Here’s how to dispose of an old Bible
Throwing the Bible in the garbage simply doesn’t feel right.
Many own a Bible and on occasion, it will begin to wear out because of use or old age. In a certain sense this is a good problem to have, as it means the Bible is being used on a regular basis.
However, what is to be done when a Bible is completely worn out and ceases to have any utility? Is it okay to simply throw it in the trash?
Bibles are to be treated with great respect and reverence in the Catholic Church because the words of scripture contain the presence of God.
The Catechism of the Catholic Church explains, “Through all the words of Sacred Scripture, God speaks only one single Word, his one Utterance in whom he expresses himself completely … For this reason, the Church has always venerated the Scriptures as she venerates the Lord’s Body” (CCC 102-103).
This connects the words of Sacred Scripture to the holy Eucharist, where Jesus himself is truly present under the appearances of bread and wine. It makes sense, then, that Catholics can treat the Bible with similar care and attention that the priest handles the consecrated Host at Mass.
At the same time, the physical Bible remains a book and has not been officially consecrated by the Church or set-aside for any liturgical function. It is part of a person’s personal property and can be used in a number of ways that are not regulated by the Church. It is primarily the words of scripture that are holy and reveal the presence of God, and not the physical pages.
Yet, sometimes throwing away the Bible doesn’t feel “right.” What should a person do?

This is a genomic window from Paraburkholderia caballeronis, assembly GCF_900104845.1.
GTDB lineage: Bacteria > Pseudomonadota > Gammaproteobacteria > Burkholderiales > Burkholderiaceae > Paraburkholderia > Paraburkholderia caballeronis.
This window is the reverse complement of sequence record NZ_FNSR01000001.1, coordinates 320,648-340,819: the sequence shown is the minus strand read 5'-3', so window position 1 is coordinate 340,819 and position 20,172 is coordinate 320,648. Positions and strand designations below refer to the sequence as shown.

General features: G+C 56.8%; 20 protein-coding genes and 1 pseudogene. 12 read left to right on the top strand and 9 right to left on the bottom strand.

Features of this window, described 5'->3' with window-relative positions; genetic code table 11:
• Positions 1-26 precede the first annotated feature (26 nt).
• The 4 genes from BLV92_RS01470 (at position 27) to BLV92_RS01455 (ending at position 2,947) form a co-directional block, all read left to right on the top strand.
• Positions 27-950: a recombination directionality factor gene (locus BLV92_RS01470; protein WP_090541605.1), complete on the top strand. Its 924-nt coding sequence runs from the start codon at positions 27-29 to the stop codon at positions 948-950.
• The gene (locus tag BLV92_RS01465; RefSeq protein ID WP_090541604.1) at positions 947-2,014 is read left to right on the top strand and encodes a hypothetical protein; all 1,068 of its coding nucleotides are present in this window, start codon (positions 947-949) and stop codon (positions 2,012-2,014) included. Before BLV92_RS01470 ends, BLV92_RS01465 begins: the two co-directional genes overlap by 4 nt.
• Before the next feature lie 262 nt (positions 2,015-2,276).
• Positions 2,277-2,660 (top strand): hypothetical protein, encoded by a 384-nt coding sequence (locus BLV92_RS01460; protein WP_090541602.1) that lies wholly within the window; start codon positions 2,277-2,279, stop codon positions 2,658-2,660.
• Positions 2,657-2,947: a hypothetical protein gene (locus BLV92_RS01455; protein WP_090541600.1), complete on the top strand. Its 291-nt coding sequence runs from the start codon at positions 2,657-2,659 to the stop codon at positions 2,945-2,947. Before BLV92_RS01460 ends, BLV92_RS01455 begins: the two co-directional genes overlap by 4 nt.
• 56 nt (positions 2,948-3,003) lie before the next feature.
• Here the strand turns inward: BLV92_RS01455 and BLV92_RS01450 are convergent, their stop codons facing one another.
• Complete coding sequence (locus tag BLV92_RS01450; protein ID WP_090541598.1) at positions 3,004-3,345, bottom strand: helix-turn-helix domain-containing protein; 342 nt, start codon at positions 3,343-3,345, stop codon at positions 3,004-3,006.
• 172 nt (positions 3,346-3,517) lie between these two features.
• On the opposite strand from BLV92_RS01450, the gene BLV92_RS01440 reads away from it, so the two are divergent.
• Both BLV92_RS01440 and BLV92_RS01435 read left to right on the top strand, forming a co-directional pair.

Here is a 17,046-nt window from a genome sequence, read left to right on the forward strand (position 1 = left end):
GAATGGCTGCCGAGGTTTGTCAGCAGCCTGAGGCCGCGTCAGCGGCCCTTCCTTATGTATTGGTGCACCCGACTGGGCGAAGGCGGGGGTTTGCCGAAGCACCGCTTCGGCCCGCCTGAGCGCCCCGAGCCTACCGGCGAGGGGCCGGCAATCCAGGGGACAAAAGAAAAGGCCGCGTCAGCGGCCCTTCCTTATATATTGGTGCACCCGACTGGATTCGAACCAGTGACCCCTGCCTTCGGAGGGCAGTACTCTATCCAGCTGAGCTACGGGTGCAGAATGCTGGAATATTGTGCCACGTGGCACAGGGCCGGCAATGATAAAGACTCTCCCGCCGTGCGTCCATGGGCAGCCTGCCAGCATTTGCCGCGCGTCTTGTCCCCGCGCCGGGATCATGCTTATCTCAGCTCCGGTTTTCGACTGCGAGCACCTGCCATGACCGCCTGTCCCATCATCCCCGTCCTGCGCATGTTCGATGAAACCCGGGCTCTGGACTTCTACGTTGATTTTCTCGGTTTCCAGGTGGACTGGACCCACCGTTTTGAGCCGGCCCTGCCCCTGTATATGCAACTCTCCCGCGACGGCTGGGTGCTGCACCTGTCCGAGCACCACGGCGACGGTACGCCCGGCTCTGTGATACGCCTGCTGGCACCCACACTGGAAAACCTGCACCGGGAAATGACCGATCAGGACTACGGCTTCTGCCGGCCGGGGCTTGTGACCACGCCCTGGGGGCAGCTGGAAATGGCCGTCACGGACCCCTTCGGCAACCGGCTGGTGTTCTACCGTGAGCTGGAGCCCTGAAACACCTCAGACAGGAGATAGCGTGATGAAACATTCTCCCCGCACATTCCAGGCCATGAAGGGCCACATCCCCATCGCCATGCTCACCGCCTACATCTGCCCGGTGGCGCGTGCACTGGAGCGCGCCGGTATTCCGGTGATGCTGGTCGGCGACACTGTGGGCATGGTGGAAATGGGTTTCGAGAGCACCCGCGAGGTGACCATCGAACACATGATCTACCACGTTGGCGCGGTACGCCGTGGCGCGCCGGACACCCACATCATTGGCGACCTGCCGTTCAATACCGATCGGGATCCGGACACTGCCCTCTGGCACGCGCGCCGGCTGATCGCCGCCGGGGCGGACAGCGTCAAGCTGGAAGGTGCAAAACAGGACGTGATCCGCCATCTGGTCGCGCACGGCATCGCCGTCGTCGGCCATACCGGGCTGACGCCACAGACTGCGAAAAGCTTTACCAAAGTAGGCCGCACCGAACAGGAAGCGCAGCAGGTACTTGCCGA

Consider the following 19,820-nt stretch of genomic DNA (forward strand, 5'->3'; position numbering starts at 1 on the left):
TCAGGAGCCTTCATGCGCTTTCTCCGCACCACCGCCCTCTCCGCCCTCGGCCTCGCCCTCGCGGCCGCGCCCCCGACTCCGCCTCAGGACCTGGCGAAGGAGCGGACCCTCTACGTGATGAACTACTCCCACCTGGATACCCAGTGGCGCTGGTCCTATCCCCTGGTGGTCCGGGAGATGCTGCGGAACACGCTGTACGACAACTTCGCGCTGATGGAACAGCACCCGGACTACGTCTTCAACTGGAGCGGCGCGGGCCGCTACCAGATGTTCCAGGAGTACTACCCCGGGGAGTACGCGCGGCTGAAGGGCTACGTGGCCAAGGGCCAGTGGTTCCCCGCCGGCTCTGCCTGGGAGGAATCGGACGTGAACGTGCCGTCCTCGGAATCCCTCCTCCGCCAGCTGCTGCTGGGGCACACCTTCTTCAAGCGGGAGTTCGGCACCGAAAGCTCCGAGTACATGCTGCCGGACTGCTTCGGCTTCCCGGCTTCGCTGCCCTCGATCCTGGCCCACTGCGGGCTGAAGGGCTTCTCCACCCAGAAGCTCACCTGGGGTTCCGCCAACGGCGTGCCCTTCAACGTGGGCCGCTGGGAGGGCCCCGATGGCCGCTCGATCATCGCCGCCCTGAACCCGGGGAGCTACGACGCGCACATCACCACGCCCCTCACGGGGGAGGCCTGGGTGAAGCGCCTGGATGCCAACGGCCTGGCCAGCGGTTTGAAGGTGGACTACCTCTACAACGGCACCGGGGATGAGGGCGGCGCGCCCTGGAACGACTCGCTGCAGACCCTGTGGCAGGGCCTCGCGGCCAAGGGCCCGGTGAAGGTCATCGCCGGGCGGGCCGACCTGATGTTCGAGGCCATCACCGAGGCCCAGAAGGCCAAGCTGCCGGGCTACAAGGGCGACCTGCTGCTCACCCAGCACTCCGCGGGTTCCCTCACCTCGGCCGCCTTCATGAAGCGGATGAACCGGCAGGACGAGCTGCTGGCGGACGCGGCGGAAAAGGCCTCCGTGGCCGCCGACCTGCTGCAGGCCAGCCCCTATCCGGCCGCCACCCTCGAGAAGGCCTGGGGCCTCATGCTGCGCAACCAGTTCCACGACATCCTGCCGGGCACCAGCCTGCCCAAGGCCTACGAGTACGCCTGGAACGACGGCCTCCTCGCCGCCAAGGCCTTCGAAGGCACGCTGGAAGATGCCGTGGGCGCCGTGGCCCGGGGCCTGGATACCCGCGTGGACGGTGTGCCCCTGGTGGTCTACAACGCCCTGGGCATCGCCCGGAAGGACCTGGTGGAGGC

In the case of sacramentals (devotional items blessed by a priest), Catholics are instructed to dispose of old sacramentals in a way that shows due reverence. All sacramentals can be either burned or buried in order to properly dispose of them. This type of disposal honors their sacred purpose and returns them to the earth in a dignified way. If a person is unable to do either, the sacramental may be dropped off at the parish office and someone on staff can take care of it.
Bibles could be disposed of in a similar way, acknowledging the sacred text that it contains. However, it is up to the person’s conscience to dispose of a Bible as it is generally not considered a sacramental because there does not exist a specific blessing for it. However, if the Bible has been blessed in any way (making it into a sacramental), then the above guidelines should be followed. In all other cases, it is up to the person to decide how the Bible is disposed. God won’t send down a lighting bolt if you do the “wrong” thing, but it is worthwhile making a careful decision as to how we treat our Bibles.